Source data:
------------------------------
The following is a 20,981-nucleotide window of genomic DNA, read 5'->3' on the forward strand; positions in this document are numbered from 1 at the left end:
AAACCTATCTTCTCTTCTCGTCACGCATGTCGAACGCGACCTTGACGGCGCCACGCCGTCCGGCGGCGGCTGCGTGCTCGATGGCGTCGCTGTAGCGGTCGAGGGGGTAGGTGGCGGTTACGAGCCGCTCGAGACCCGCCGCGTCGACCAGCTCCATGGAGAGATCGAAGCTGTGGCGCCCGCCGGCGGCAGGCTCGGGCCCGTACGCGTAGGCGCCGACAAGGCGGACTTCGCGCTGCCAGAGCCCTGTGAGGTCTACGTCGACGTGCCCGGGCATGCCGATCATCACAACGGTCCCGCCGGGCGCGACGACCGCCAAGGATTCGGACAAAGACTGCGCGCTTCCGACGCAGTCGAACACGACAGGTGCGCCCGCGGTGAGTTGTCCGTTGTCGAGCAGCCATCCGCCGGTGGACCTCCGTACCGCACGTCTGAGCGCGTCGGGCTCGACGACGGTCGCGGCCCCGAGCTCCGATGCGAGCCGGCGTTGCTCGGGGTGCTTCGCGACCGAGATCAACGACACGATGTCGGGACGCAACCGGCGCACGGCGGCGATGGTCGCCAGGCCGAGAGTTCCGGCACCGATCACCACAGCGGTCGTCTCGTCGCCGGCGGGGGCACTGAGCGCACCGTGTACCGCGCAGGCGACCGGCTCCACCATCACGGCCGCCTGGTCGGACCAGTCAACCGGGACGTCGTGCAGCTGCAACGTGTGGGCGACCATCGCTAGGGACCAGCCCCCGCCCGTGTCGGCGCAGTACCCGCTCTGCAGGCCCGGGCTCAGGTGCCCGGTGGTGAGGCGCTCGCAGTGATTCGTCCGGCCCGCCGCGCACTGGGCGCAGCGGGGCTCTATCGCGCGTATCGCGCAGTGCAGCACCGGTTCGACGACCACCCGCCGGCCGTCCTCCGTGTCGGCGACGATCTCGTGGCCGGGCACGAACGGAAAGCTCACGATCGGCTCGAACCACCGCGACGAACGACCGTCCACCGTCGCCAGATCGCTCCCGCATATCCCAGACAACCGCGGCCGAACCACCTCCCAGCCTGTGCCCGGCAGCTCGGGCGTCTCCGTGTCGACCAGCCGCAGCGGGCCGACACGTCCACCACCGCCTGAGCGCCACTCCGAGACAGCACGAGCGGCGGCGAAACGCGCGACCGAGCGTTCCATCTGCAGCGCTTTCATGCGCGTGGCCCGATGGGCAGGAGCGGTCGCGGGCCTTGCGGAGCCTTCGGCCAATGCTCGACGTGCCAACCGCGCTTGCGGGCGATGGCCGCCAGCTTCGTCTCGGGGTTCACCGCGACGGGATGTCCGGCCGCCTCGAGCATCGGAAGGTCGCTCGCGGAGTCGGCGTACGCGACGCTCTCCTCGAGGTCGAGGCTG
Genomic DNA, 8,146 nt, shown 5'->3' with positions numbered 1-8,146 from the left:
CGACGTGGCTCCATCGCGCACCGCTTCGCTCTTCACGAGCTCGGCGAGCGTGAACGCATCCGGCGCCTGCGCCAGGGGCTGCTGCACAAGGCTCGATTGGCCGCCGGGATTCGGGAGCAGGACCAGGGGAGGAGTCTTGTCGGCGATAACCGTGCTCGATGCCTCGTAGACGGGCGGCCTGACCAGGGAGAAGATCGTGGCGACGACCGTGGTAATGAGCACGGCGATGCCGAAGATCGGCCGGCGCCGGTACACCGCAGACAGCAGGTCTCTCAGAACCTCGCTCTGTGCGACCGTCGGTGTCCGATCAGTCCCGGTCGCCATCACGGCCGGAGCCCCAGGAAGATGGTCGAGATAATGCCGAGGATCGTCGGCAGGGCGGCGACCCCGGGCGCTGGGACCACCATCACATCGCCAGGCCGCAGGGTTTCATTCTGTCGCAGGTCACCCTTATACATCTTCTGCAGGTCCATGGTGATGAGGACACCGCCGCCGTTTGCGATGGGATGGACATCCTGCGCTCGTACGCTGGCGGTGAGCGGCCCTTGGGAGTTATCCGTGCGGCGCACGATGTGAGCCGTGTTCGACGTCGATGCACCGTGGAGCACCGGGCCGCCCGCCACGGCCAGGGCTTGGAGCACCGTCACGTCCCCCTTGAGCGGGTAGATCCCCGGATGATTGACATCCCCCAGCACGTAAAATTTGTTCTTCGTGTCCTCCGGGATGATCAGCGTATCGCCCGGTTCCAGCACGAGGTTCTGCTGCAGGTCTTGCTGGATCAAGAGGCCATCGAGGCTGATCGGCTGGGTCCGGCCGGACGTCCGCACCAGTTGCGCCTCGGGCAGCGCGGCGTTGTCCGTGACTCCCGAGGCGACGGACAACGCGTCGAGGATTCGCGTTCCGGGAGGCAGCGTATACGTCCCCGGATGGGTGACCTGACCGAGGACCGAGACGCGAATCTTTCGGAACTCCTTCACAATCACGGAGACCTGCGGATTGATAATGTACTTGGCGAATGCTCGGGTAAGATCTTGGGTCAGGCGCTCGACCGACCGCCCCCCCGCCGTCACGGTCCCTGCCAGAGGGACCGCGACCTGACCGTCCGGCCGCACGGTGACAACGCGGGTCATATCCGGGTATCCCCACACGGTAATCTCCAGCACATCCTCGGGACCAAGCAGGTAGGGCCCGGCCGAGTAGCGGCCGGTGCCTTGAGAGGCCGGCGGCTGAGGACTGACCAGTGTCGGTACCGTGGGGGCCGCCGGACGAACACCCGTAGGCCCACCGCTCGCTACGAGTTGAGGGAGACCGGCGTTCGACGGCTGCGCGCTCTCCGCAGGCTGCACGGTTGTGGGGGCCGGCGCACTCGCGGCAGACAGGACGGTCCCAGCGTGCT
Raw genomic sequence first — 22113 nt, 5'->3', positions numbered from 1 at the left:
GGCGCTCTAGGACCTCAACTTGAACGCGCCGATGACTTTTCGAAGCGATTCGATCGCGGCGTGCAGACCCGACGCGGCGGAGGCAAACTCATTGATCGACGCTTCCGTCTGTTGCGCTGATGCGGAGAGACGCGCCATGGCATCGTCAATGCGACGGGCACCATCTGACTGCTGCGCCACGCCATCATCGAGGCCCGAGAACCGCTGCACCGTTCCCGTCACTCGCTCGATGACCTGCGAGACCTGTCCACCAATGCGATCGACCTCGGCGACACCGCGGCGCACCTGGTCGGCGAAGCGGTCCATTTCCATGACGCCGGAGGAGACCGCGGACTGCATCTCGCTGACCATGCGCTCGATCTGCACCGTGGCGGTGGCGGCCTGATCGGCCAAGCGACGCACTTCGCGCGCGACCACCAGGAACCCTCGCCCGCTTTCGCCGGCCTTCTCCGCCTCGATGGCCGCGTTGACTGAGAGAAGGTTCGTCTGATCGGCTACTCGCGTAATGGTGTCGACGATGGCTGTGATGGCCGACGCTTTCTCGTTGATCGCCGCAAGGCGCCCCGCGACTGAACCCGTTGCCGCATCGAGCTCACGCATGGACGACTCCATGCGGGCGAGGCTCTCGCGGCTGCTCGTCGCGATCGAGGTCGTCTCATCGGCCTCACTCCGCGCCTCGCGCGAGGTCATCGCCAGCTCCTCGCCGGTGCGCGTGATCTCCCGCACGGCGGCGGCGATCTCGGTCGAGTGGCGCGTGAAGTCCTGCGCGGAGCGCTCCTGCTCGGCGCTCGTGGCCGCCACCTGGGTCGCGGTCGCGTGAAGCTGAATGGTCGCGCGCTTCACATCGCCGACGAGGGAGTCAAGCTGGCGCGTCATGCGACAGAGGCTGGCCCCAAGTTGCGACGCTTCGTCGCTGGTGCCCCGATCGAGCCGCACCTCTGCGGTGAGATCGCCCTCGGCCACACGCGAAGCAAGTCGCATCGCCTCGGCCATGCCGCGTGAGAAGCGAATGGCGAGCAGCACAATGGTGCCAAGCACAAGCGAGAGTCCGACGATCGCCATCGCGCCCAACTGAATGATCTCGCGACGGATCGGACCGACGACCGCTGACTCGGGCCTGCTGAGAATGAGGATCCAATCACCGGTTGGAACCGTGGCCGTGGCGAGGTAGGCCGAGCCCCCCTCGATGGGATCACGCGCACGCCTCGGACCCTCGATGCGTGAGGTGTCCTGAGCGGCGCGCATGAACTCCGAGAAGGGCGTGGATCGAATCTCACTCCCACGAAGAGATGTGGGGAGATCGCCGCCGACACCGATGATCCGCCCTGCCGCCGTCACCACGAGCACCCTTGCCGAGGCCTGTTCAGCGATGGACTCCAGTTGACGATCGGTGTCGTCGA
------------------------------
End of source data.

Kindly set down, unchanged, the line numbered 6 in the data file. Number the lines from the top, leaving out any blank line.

GGCGCTCTAGGACCTCAACTTGAACGCGCCGATGACTTTTCGAAGCGATTCGATCGCGGCGTGCAGACCCGACGCGGCGGAGGCAAACTCATTGATCGACGCTTCCGTCTGTTGCGCTGATGCGGAGAGACGCGCCATGGCATCGTCAATGCGACGGGCACCATCTGACTGCTGCGCCACGCCATCATCGAGGCCCGAGAACCGCTGCACCGTTCCCGTCACTCGCTCGATGACCTGCGAGACCTGTCCACCAATGCGATCGACCTCGGCGACACCGCGGCGCACCTGGTCGGCGAAGCGGTCCATTTCCATGACGCCGGAGGAGACCGCGGACTGCATCTCGCTGACCATGCGCTCGATCTGCACCGTGGCGGTGGCGGCCTGATCGGCCAAGCGACGCACTTCGCGCGCGACCACCAGGAACCCTCGCCCGCTTTCGCCGGCCTTCTCCGCCTCGATGGCCGCGTTGACTGAGAGAAGGTTCGTCTGATCGGCTACTCGCGTAATGGTGTCGACGATGGCTGTGATGGCCGACGCTTTCTCGTTGATCGCCGCAAGGCGCCCCGCGACTGAACCCGTTGCCGCATCGAGCTCACGCATGGACGACTCCATGCGGGCGAGGCTCTCGCGGCTGCTCGTCGCGATCGAGGTCGTCTCATCGGCCTCACTCCGCGCCTCGCGCGAGGTCATCGCCAGCTCCTCGCCGGTGCGCGTGATCTCCCGCACGGCGGCGGCGATCTCGGTCGAGTGGCGCGTGAAGTCCTGCGCGGAGCGCTCCTGCTCGGCGCTCGTGGCCGCCACCTGGGTCGCGGTCGCGTGAAGCTGAATGGTCGCGCGCTTCACATCGCCGACGAGGGAGTCAAGCTGGCGCGTCATGCGACAGAGGCTGGCCCCAAGTTGCGACGCTTCGTCGCTGGTGCCCCGATCGAGCCGCACCTCTGCGGTGAGATCGCCCTCGGCCACACGCGAAGCAAGTCGCATCGCCTCGGCCATGCCGCGTGAGAAGCGAATGGCGAGCAGCACAATGGTGCCAAGCACAAGCGAGAGTCCGACGATCGCCATCGCGCCCAACTGAATGATCTCGCGACGGATCGGACCGACGACCGCTGACTCGGGCCTGCTGAGAATGAGGATCCAATCACCGGTTGGAACCGTGGCCGTGGCGAGGTAGGCCGAGCCCCCCTCGATGGGATCACGCGCACGCCTCGGACCCTCGATGCGTGAGGTGTCCTGAGCGGCGCGCATGAACTCCGAGAAGGGCGTGGATCGAATCTCACTCCCACGAAGAGATGTGGGGAGATCGCCGCCGACACCGATGATCCGCCCTGCCGCCGTCACCACGAGCACCCTTGCCGAGGCCTGTTCAGCGATGGACTCCAGTTGACGATCGGTGTCGTCGA